Letting Go…Again…

 

Old doors close so new ones can open.

Don’t get stuck on what fell apart because it hurts.

Transformation requires faith, growth and letting go.

The ‘P’ Word

 

Pword

You’ve finished your research, submitted your final papers, studied for your oral exams, passed your written exam, go before the review board and to you delight you have met all the requirements to have that coveted professional credential bestowed upon you.

When a professional receives their end degree or credential it is a rewarding time. After all the hard work, you finally have a professional voice. You set out to claim your stake in the market and become ‘known’ in one way or another. Unbeknownst to you, there are some unscrupulous, ‘bad agents’ out there looking to cash in your honorable professional credentials.

Beware of those who make a profit using the ‘P’ word-plagiarism. In this world of socially connected media platforms, limited sound bites and other means of communication, plagiarism is alive and well. Most recently this writer had an experience where a language school that was a client used an assessment and changed the content without a notification or intention to seek approval for doing so.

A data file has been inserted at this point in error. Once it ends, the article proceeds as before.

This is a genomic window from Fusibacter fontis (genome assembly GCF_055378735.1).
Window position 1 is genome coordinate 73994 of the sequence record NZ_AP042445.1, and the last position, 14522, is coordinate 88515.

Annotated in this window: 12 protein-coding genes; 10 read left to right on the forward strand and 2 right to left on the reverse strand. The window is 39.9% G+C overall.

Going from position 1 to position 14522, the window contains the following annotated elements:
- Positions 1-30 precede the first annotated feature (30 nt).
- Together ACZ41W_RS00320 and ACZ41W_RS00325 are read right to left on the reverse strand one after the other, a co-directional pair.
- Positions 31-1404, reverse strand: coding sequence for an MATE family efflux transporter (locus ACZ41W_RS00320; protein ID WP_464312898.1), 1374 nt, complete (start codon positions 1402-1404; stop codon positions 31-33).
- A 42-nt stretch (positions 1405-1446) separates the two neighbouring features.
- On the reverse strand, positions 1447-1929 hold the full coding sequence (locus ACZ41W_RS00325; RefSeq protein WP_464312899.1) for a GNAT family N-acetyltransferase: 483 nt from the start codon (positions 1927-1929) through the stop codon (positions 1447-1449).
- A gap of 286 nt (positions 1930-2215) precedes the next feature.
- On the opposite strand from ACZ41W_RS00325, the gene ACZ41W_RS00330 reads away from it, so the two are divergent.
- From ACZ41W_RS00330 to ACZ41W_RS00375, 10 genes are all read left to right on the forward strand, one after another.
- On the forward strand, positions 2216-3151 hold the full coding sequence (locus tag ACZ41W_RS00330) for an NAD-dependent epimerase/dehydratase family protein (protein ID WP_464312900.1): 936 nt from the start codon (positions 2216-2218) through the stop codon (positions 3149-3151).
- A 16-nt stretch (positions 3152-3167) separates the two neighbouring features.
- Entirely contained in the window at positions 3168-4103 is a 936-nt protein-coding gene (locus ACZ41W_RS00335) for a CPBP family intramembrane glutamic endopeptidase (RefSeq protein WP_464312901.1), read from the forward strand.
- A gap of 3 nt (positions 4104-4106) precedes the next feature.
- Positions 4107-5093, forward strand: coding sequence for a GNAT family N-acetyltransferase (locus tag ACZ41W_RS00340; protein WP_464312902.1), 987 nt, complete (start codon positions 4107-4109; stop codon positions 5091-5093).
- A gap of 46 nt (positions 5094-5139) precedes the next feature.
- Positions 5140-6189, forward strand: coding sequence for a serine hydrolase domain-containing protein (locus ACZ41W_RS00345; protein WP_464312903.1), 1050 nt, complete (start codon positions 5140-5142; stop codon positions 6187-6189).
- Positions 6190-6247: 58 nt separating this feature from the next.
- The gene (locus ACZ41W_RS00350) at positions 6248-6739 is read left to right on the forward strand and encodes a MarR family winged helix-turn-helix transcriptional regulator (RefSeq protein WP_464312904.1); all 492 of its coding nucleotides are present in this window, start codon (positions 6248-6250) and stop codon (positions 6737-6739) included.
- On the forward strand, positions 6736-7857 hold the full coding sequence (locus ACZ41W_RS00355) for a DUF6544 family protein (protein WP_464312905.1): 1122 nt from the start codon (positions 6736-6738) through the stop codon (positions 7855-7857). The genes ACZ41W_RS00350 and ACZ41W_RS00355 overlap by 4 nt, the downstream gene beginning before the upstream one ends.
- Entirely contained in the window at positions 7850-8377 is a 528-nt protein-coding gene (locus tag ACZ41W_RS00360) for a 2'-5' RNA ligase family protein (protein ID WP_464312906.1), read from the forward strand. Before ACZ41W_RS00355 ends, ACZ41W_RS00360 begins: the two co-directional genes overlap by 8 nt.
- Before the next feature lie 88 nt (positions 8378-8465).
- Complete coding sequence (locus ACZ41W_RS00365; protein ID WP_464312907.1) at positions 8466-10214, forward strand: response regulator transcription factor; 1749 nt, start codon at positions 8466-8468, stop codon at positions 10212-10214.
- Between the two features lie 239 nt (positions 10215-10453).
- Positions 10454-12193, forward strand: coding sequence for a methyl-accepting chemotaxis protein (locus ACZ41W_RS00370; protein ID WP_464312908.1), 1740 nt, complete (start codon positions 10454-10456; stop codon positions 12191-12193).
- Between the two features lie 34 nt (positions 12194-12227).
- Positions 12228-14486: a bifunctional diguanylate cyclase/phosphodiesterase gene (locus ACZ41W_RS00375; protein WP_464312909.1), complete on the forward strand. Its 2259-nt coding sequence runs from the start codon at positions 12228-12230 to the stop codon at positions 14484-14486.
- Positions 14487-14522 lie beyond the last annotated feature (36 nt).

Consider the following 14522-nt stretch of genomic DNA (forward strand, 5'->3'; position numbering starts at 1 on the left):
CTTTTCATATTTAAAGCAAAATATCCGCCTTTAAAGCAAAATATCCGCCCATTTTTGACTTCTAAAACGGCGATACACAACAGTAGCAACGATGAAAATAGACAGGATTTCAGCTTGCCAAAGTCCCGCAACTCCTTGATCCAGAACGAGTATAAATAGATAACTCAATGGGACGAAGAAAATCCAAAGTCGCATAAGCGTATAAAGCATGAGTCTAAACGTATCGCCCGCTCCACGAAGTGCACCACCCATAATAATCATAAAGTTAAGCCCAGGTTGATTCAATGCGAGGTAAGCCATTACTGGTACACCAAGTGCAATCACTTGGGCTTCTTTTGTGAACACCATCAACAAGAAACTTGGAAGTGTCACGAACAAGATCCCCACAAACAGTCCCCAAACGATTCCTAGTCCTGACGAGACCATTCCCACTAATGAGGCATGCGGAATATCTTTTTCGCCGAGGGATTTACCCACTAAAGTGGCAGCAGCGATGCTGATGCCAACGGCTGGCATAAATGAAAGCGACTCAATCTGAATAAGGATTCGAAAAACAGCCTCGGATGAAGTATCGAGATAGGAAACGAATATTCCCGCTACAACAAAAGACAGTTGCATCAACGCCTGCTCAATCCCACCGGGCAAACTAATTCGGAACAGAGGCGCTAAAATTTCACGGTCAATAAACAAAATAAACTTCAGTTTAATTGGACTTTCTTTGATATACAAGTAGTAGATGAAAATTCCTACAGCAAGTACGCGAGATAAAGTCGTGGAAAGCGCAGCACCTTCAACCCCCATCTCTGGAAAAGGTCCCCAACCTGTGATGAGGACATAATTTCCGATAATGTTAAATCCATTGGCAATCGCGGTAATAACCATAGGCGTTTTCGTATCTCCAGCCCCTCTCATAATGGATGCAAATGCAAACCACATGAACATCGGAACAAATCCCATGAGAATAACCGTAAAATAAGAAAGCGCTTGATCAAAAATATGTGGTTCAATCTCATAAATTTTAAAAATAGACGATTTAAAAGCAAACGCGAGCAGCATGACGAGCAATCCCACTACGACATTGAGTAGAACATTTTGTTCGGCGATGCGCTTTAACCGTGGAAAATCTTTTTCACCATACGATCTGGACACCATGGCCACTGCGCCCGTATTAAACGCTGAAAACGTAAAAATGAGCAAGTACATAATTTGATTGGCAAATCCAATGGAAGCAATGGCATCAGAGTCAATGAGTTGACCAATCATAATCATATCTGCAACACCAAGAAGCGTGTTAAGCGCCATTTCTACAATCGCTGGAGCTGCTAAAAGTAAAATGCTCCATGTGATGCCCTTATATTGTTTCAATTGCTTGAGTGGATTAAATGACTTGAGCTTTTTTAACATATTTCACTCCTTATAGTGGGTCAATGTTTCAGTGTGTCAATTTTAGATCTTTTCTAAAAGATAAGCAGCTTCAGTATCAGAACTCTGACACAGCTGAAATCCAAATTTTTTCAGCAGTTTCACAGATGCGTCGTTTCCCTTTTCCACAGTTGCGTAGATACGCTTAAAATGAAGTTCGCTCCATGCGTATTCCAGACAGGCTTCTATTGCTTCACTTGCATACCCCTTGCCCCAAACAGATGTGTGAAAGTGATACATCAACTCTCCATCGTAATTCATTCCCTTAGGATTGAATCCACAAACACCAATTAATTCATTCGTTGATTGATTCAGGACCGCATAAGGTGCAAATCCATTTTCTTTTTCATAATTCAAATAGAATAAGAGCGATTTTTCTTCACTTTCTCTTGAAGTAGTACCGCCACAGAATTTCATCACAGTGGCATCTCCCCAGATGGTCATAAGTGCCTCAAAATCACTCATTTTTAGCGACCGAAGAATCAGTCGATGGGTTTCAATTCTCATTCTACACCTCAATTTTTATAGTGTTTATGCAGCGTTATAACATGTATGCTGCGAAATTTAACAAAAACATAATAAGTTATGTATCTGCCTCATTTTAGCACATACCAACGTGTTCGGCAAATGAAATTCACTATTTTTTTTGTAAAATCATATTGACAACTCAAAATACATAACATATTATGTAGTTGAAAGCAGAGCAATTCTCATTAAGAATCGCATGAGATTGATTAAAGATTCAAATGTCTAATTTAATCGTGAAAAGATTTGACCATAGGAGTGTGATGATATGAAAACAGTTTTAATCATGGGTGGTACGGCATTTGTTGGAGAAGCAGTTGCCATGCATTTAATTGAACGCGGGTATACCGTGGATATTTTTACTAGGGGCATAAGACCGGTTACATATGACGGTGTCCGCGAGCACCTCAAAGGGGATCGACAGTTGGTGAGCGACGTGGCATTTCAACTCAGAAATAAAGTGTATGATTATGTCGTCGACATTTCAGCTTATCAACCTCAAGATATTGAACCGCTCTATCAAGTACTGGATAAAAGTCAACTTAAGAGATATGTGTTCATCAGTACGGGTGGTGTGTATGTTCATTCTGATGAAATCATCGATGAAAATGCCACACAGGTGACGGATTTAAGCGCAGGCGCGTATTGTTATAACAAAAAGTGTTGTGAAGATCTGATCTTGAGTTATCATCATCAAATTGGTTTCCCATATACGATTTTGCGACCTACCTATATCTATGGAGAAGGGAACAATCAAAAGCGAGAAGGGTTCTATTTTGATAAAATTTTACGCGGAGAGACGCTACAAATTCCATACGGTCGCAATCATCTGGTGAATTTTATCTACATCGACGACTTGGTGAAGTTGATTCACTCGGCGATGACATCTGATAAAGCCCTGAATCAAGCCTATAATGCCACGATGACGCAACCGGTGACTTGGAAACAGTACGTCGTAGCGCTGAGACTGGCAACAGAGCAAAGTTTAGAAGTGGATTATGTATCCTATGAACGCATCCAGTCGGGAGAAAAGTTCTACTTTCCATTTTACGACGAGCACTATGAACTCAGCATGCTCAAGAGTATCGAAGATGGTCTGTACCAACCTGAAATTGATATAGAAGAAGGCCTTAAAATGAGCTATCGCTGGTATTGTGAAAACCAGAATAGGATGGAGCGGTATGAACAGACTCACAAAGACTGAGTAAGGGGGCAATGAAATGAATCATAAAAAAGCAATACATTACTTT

It might be disguised as ‘intellectual property’ in a contract so be aware that if you do sign a contract with a clause that define intellectual property make sure you fully understand all of the details because the saying goes ‘the devil is in the details’.

Online learning

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Online education, especially for grades K – 12 has become the ‘new normal’ when it comes to teaching strategies. Briefly, here are some things to take note of if you are looking for an online teaching position.

a) The reputation of the School

b) How long have they been in business

c) Are the owners or founders educators or investor

d) What are their ‘claims to fame’

e) Hiring practices

These are a few of the salient points I will expand on over the next few blog posts with the goal to provide some insights for those who might want to consider online teaching opportunities or are not sure what to expect if you are new to this sector of the education field. Please join me as I begin to talk about the growing sector in the ESL teaching profession.

Reaching Distant Shores

SAMSUNG CAMERA PICTURESI am writing to reach out to readers, young and old who have always wanted to study English in North America (Canada or the United States) but did not have the financial means to do it. My vision is to connect you with the resources and means to make your dream a reality.

The topics I plan to cover include but are not limited to:

  • Types of programs such as CEFR and others (what’s that all about?)
  • Difference between Cambridge and TOEFL
  • Scholarships
  • Visas
  • Housing
  • Foundation/Pathway Programs
  • place of historical significance
  • Living in North America in the age of tweets, blogs and burgers.

I want to connect with readers who feel it is important to their personal or professional development to become fluent in English